“When the lockdown hit in March, we sort of got our bearings and then laid off a significant portion of staff while we got a handle on what the market was going to look like,” Myers says. A rise in home drinking saw a sharp spike in grocery store sales, which, along with a government-issued Paycheck Protection Program loan, “allowed us to bring our staff back into work about six weeks after the initial layoff, and we’ve been brewing at full capacity ever since.”
The biggest challenge for Fullsteam, as at Austin Beerworks, has been other bars and restaurants remaining closed. “We’ve been having a really hard time projecting demand for draft product because the market has been incredibly inconsistent,” says Myers. “My biggest fear is that we’ll begin to see supply chain issues because of this, and aside from a little slowdown in incoming orders, we haven’t had to deal with ‘out-of-stocks’ on our supplies yet.”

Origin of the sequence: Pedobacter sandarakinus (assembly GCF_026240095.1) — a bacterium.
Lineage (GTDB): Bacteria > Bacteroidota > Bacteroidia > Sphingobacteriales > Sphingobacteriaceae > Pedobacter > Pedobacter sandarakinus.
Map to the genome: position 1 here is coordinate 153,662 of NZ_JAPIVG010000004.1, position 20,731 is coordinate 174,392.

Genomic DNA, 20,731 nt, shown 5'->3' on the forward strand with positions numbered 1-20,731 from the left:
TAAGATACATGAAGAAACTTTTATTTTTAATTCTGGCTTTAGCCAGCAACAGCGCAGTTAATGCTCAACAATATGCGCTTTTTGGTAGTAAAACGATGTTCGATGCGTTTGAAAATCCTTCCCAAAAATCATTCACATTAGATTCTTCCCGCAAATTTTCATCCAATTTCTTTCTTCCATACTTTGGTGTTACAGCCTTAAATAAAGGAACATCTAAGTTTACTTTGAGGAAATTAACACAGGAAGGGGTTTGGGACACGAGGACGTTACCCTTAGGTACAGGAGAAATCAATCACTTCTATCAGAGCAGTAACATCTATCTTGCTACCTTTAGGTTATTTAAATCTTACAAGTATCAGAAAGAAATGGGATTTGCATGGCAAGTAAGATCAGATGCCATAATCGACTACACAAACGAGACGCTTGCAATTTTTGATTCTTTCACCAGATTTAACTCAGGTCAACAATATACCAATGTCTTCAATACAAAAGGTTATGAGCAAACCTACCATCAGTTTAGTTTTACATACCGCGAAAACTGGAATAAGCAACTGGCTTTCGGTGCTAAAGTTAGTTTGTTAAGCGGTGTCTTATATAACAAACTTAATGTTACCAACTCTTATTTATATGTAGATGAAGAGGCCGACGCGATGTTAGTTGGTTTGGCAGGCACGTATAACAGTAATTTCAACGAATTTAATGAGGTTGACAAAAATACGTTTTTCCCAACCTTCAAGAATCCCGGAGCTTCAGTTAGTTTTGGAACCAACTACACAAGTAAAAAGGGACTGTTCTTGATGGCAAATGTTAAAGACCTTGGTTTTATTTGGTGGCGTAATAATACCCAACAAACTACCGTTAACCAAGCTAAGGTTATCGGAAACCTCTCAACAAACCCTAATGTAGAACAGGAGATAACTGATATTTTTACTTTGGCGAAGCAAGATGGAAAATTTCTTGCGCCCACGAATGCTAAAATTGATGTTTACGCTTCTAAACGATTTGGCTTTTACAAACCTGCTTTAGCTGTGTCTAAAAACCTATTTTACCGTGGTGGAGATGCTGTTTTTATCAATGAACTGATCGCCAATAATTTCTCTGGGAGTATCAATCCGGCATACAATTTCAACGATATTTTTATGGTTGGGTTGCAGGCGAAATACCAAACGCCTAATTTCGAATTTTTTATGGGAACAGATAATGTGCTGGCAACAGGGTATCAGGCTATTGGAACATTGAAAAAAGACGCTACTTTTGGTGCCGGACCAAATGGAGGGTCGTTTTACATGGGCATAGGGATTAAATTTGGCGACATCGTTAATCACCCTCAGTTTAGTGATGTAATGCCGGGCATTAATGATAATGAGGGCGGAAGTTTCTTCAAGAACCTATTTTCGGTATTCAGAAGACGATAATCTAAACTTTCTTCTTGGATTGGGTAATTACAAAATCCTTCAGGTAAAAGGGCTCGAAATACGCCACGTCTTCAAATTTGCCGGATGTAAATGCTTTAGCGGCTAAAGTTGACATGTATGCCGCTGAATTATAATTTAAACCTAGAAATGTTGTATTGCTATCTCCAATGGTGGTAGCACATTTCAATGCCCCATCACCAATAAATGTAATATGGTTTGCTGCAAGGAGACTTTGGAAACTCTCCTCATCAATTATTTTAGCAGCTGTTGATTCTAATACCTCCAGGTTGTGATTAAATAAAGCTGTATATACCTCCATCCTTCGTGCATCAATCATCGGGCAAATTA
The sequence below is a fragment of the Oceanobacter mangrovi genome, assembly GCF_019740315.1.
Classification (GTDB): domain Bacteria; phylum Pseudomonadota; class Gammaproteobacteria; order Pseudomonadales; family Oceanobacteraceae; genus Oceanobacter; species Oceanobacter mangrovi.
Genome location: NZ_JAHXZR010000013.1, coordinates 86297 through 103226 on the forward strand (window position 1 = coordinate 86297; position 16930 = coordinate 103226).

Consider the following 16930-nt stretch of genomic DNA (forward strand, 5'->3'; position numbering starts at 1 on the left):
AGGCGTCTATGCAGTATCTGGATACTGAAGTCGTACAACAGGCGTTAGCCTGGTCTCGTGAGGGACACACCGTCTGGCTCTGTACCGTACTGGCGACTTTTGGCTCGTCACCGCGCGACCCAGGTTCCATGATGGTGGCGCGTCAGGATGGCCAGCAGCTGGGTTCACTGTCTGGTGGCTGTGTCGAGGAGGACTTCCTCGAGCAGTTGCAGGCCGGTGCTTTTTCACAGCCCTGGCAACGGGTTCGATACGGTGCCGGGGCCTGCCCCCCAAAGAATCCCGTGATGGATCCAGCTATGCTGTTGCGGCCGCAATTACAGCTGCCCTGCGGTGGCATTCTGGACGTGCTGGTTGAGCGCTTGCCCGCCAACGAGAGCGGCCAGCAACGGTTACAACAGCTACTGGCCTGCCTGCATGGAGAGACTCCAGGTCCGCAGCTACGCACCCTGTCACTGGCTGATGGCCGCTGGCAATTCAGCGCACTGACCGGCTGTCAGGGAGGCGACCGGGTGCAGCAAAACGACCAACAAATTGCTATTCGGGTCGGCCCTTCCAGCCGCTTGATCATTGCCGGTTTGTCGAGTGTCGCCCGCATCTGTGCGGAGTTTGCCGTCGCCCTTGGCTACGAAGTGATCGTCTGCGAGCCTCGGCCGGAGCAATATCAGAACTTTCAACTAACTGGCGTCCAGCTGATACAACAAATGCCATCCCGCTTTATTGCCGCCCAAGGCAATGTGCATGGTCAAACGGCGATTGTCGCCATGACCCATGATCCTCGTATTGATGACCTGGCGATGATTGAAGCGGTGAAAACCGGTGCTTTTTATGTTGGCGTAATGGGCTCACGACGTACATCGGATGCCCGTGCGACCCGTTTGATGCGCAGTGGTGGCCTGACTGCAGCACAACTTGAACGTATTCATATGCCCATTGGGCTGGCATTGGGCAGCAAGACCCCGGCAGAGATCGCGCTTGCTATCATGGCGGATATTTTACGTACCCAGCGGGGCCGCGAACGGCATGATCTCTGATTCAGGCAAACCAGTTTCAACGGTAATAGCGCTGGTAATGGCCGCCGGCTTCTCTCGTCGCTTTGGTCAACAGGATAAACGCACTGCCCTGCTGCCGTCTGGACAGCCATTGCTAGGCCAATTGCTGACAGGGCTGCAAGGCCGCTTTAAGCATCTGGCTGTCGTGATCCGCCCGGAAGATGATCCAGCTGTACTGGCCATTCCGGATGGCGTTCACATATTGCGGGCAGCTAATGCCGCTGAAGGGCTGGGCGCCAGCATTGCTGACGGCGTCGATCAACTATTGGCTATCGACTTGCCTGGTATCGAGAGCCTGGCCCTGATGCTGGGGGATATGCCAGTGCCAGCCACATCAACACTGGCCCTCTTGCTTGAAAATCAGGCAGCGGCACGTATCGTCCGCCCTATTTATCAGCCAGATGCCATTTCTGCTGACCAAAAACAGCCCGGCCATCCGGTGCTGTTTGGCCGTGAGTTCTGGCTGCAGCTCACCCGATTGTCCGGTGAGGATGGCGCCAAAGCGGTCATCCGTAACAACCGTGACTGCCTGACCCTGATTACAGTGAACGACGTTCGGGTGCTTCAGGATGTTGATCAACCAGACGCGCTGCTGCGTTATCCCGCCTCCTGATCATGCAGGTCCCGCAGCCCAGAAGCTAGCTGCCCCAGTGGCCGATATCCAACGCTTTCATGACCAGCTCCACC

Meanwhile, in Washington State, where the first coronavirus case in the country was recorded on Jan. 21, Seattle remains in Phase 2 of the state’s four-phase reopening plan.
“Recently, any indoor bar service has been shuttered, and inside dining at restaurants [is] limited to members of the same household,” Dave Riddile, general manager at No Anchor Bar, says. The Seattle bar and restaurant closed for two months from the time of lockdown. After reopening for just one day a week for to-go service, and then three days a week, Riddile and his team cautiously opened the patio at the beginning of July, and have been open all week since.